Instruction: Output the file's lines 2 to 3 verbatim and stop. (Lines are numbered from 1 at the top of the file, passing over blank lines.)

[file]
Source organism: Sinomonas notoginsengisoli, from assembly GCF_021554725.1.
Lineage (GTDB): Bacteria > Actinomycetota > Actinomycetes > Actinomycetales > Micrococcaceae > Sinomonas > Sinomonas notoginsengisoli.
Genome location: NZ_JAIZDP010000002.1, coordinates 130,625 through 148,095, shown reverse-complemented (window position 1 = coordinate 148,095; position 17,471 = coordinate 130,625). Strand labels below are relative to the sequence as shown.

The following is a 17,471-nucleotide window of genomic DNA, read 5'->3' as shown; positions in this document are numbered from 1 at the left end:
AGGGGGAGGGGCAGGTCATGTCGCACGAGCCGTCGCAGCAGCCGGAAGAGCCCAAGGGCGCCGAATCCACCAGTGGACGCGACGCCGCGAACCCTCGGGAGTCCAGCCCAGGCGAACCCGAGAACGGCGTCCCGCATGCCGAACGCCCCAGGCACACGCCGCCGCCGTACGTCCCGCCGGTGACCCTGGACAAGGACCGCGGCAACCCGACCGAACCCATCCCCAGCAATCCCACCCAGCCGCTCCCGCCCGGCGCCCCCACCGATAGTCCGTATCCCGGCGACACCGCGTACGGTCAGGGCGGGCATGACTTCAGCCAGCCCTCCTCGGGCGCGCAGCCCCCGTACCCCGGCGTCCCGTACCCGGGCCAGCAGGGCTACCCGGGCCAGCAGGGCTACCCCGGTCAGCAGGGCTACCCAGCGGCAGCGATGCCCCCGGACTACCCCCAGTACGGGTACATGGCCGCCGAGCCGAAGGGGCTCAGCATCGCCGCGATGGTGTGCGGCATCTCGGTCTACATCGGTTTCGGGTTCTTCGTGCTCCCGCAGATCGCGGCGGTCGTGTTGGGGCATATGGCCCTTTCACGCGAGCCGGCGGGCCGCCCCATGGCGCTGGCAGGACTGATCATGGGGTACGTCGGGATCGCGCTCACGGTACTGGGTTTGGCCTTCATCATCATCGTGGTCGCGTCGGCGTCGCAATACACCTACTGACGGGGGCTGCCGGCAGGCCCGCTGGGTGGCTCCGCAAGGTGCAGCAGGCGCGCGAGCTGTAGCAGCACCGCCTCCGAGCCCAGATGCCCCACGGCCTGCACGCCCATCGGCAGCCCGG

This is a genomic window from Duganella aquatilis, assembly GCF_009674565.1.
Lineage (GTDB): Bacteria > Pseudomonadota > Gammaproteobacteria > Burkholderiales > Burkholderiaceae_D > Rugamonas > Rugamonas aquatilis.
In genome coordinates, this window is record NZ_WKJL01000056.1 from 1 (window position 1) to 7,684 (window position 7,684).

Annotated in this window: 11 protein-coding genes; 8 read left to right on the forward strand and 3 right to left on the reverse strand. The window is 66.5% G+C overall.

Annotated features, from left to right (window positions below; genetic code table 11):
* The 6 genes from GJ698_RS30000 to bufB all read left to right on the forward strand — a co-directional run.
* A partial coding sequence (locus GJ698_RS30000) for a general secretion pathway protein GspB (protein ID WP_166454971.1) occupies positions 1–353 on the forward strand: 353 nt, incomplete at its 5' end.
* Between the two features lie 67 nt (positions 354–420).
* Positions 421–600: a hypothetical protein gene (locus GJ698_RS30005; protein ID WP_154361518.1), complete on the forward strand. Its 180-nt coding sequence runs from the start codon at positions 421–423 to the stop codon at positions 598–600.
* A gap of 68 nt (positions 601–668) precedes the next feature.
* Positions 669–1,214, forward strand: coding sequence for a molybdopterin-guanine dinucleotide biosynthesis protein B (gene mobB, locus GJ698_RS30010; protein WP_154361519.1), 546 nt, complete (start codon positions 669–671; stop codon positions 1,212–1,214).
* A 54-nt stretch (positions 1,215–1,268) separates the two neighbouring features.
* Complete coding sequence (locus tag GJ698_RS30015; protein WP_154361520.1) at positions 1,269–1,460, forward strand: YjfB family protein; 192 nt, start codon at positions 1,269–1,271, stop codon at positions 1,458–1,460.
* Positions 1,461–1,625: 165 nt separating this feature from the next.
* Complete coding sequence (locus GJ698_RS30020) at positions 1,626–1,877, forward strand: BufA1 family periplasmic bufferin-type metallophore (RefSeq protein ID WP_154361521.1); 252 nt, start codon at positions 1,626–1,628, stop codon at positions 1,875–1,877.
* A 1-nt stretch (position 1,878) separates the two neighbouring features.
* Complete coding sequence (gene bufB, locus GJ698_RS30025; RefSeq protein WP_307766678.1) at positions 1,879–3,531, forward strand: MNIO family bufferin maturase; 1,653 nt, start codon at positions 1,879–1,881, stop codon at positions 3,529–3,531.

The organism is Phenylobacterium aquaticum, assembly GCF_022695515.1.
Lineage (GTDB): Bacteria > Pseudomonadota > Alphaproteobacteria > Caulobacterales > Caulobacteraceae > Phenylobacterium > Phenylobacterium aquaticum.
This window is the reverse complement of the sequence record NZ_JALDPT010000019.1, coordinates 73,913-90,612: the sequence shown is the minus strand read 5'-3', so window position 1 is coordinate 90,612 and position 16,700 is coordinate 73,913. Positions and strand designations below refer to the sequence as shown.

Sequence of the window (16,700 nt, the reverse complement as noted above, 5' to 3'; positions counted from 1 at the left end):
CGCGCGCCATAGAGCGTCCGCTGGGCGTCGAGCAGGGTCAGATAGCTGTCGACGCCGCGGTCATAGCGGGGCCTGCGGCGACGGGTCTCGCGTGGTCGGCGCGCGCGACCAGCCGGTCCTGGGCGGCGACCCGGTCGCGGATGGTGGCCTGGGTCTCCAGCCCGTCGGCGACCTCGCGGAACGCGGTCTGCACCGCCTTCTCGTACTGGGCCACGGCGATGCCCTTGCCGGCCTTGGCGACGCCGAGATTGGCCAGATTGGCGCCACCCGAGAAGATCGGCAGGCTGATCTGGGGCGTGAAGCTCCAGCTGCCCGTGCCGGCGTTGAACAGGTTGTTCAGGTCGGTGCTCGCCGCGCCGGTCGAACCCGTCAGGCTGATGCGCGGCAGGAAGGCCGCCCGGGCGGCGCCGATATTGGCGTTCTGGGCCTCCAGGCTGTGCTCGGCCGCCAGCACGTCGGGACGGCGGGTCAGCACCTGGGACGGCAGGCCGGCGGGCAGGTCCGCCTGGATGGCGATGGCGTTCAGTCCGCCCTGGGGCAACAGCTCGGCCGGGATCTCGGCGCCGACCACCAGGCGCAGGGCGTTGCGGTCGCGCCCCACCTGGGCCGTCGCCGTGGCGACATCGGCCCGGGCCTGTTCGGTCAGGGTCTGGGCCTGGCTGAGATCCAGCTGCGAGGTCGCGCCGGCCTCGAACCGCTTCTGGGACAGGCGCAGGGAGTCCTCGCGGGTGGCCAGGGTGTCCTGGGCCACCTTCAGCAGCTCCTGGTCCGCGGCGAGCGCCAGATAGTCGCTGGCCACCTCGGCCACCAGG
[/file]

Lineage (GTDB): Bacteria > Actinomycetota > Actinomycetes > Actinomycetales > Micrococcaceae > Sinomonas > Sinomonas notoginsengisoli.
Genome location: NZ_JAIZDP010000002.1, coordinates 130,625 through 148,095, shown reverse-complemented (window position 1 = coordinate 148,095; position 17,471 = coordinate 130,625). Strand labels below are relative to the sequence as shown.